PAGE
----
At first glance the door seems bare-boned and sparse, something like a middle American refrigerator door with sundry notes, reminders and yesterdays' art projects neatly posted. Could this really be the front door to "America's largest classroom"?
The largest, most unpronounceable, acronyms in American media--PBS, WGBH, WNET, KET--have combined resources with the National Archives, the Library of Congress, NPR, NASA, the National Science Foundation, the National Institutes of Health and the US Department of Education to produce and launch PBS LearningMedia, a free service for all teachers, students and families nationwide.
“As America’s largest classroom, PBS and our local stations are helping to re-imagine classroom learning and are partnering with our producers and teachers to engage students to accelerate academic achievement,” said Paula Kerger, PBS President and CEO. “PBS LearningMedia is a key part of the solution to one of the nation’s biggest challenges – improving student progress to build our future workforce.”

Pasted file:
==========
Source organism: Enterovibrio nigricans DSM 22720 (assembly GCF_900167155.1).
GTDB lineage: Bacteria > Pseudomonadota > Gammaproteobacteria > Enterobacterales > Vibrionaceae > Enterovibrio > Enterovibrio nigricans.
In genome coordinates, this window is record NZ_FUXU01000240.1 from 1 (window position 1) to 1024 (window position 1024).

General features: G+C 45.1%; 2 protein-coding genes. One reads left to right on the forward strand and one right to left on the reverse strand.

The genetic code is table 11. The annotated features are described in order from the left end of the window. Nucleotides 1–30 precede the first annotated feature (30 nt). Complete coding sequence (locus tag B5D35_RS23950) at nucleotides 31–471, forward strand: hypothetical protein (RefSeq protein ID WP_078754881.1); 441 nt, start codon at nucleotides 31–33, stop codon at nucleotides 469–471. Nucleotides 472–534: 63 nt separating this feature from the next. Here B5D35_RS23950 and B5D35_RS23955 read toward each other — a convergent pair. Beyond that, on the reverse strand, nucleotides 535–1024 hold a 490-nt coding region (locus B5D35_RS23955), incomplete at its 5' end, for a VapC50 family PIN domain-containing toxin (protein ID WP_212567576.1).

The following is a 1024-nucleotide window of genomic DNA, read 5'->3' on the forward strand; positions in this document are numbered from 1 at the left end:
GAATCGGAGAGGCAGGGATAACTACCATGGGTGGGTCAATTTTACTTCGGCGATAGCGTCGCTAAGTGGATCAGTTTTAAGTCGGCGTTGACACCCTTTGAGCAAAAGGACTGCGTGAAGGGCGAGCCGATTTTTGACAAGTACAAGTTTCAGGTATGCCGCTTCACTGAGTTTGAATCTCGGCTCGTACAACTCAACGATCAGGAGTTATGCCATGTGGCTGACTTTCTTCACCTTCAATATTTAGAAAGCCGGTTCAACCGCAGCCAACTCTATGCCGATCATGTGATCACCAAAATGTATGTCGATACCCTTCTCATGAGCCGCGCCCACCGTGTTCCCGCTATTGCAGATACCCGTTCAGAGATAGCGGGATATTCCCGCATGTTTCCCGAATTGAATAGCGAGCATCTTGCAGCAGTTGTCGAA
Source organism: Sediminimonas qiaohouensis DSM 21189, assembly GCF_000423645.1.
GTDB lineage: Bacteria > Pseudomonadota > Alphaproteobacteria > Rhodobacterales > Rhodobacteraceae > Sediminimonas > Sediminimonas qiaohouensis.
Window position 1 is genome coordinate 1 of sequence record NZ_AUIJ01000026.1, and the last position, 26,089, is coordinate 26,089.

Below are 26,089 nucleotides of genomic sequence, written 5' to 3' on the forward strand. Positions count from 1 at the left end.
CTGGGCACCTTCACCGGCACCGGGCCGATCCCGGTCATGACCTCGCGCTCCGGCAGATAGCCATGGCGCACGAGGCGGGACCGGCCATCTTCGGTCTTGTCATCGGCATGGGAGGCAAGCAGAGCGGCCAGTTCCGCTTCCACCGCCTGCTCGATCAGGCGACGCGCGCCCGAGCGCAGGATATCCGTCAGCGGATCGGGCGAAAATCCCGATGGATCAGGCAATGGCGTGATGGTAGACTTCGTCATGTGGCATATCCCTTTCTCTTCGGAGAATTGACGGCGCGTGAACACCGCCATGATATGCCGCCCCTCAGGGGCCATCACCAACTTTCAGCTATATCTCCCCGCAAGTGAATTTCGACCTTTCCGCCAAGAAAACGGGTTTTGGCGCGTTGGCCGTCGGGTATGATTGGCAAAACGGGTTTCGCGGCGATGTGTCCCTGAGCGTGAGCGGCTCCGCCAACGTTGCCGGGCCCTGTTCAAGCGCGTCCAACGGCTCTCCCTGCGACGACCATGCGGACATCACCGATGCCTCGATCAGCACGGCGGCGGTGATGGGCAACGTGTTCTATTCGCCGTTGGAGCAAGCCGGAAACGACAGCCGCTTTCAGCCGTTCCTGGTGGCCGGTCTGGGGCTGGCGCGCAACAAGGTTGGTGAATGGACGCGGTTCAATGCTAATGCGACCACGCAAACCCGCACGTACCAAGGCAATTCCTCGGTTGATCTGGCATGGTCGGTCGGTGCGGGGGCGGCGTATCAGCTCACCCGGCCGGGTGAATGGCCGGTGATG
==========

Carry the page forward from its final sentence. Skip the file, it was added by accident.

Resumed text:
My Mom began her formal education in a one-room schoolhouse on the Rolling Plains, and to this day she is one of the smartest women I know. PBS LearningMedia today provides something akin to the solid integration of that old one-room schoolhouse in a truly global environment. This is one giant step toward accessible, quality education for every boy, girl and undeclared in this country today. And who knows, we so-called grown-ups might learn something from it, too, considering what Sesame Street did to and for us!
I cracked open that door to take a peek inside. Check out what Wynton Marsalis and his band are telling the kids about "collective improvisation".